June 21, 2010 11:56
Right after North Korea claimed a successful nuclear fusion test on May 12, the northernmost radiation detection station of the [South] Korea Institute of Nuclear Safety detected an eightfold increase in the radioactive substance xenon, it emerged Sunday.
Since nuclear fusion is the core process in hydrogen bombs, there is speculation that the North actually ran a small-scale nuclear test to develop the technology at the time.
On May 14, two days after the North's announcement, air analysis of KINS's radiation detection station in Geojin, Gangwon Province showed about eight times as much xenon as in ordinary times, a government official said. "Authorities concerned have concentrated on analyzing this," he added.
Like krypton, xenon is a gaseous radioactive matter that is produced as a result of nuclear fission. It is regarded as the surest proof of a nuclear test because it does not interact chemically with other matters.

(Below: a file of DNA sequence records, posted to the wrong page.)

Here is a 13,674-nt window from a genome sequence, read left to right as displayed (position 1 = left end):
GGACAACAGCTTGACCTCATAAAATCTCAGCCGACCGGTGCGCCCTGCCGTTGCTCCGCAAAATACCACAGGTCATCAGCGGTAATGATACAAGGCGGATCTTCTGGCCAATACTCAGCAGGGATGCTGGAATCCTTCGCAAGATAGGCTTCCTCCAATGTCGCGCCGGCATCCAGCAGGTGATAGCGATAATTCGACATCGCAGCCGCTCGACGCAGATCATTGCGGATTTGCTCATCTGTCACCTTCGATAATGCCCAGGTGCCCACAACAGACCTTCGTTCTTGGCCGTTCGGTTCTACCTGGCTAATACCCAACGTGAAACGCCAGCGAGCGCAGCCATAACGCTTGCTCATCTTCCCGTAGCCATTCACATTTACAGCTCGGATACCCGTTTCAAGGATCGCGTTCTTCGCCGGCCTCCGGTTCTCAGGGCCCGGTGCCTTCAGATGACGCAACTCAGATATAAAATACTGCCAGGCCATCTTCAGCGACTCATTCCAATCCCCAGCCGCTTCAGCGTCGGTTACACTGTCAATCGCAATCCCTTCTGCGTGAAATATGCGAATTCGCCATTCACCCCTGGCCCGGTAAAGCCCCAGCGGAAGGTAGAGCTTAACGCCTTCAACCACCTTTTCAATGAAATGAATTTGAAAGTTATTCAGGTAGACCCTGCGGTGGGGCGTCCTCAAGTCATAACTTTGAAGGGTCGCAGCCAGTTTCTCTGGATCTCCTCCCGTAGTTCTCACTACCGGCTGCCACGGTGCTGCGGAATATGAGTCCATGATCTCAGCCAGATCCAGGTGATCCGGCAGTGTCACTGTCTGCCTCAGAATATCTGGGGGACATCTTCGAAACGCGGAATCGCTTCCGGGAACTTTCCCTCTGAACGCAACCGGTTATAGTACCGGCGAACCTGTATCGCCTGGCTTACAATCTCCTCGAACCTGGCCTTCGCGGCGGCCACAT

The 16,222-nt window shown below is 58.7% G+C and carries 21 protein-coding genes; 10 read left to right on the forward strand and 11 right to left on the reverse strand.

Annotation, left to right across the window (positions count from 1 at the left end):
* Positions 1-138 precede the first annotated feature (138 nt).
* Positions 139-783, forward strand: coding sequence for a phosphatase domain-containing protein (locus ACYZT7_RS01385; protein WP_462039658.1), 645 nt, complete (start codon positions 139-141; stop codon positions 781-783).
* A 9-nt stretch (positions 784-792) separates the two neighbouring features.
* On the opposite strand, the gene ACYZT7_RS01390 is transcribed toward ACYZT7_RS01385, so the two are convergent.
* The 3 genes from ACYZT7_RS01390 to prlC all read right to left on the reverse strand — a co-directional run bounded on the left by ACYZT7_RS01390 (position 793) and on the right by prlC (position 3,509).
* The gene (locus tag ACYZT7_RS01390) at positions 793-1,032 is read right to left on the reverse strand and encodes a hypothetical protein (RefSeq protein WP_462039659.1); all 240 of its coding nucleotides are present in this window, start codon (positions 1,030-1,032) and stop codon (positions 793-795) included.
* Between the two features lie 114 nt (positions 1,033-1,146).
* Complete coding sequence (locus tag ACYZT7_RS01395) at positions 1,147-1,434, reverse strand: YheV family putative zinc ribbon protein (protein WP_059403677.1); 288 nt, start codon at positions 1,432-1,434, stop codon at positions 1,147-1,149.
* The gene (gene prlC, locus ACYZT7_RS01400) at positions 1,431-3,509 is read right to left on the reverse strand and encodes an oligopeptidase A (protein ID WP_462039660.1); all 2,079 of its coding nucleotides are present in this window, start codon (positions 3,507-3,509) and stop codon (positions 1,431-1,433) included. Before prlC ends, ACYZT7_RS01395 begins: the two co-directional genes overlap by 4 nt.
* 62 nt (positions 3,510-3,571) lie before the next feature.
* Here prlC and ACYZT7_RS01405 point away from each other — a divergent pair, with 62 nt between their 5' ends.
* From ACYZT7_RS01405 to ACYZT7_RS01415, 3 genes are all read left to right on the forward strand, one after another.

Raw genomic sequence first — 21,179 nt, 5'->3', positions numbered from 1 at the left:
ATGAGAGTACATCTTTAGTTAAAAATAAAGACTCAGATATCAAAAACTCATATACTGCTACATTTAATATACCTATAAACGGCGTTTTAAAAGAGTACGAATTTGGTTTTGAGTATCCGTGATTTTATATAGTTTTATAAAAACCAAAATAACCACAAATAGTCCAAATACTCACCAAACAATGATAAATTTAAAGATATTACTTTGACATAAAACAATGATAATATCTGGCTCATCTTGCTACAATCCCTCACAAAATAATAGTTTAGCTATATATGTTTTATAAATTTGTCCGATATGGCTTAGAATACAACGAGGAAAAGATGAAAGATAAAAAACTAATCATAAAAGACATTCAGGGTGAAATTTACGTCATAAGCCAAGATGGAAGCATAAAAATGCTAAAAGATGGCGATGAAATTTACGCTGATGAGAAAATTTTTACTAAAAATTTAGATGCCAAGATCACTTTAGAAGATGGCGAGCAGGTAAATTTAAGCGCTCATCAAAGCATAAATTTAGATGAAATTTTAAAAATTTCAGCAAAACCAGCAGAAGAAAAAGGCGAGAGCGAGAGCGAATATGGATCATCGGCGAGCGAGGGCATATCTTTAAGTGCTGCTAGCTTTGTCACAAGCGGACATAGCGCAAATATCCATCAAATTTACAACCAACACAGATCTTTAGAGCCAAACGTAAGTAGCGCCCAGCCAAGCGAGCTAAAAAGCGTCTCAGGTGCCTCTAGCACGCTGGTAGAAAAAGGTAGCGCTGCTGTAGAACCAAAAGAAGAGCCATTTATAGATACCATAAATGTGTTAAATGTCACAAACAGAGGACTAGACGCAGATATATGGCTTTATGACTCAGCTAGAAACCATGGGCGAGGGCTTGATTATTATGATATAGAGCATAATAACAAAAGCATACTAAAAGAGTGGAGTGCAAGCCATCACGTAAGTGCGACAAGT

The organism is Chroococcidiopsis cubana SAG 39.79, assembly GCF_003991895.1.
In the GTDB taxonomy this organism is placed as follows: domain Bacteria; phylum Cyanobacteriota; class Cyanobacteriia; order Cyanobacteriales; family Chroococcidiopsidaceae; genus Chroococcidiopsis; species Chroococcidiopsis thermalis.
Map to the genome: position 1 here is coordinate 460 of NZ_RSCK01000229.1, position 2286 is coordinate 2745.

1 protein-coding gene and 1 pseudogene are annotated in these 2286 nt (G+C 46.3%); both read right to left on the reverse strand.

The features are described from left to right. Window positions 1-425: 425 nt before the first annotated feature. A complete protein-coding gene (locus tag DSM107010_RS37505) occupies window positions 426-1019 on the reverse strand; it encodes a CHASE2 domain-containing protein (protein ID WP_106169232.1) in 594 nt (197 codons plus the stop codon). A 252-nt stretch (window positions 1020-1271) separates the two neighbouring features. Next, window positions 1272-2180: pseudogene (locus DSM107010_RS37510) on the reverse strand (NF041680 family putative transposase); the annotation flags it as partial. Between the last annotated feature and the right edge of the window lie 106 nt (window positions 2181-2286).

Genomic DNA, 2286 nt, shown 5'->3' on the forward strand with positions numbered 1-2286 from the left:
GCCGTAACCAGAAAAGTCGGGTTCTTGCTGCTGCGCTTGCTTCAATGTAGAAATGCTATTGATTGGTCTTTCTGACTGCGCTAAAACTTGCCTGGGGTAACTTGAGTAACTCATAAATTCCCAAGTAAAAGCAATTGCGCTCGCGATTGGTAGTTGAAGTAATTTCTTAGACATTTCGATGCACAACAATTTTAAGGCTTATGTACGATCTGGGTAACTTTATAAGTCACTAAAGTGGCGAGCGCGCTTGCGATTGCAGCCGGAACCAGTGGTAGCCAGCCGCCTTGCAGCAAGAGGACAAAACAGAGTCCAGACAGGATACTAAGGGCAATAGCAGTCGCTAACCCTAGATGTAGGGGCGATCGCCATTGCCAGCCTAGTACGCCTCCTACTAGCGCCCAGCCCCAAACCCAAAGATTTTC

Seoul detected increased concentrations of xenon a few days after Pyongyang conducted a nuclear test in North Hamgyong Province in 2006.
A nuclear expert said fusion technology normally uses magnetic fields or laser beams to compress tritium. "But an atomic bomb is used to compress the tritium in hydrogen bombs. If xenon was detected, it must have been produced in such a process."
But Seoul is skeptical about the veracity of Pyongyang's announcement, saying the North doesn't have the expensive test reactor needed for nuclear fusion, and the claim that it has succeeded in creating a nuclear fusion reaction for power generation is implausible since no country has yet managed to put fusion-based power generation to commercial use.
But the government has kept the lid on the KINS's detection of xenon or the result of its analysis. "Xenon can be detected as a result of a nuclear test as well as of the operation of a power plant," the official said.
The North's official Rodong Sinmun daily on May 12 claimed scientists "succeeded in a nuclear fusion test with the country's own technology."
Hwang Jang-yop (87), a former secretary of the North Korean Workers' Party who defected to the South in 1997, said, "The North has studied making hydrogen bombs from the beginning. A successful nuclear fusion test is a possibility."
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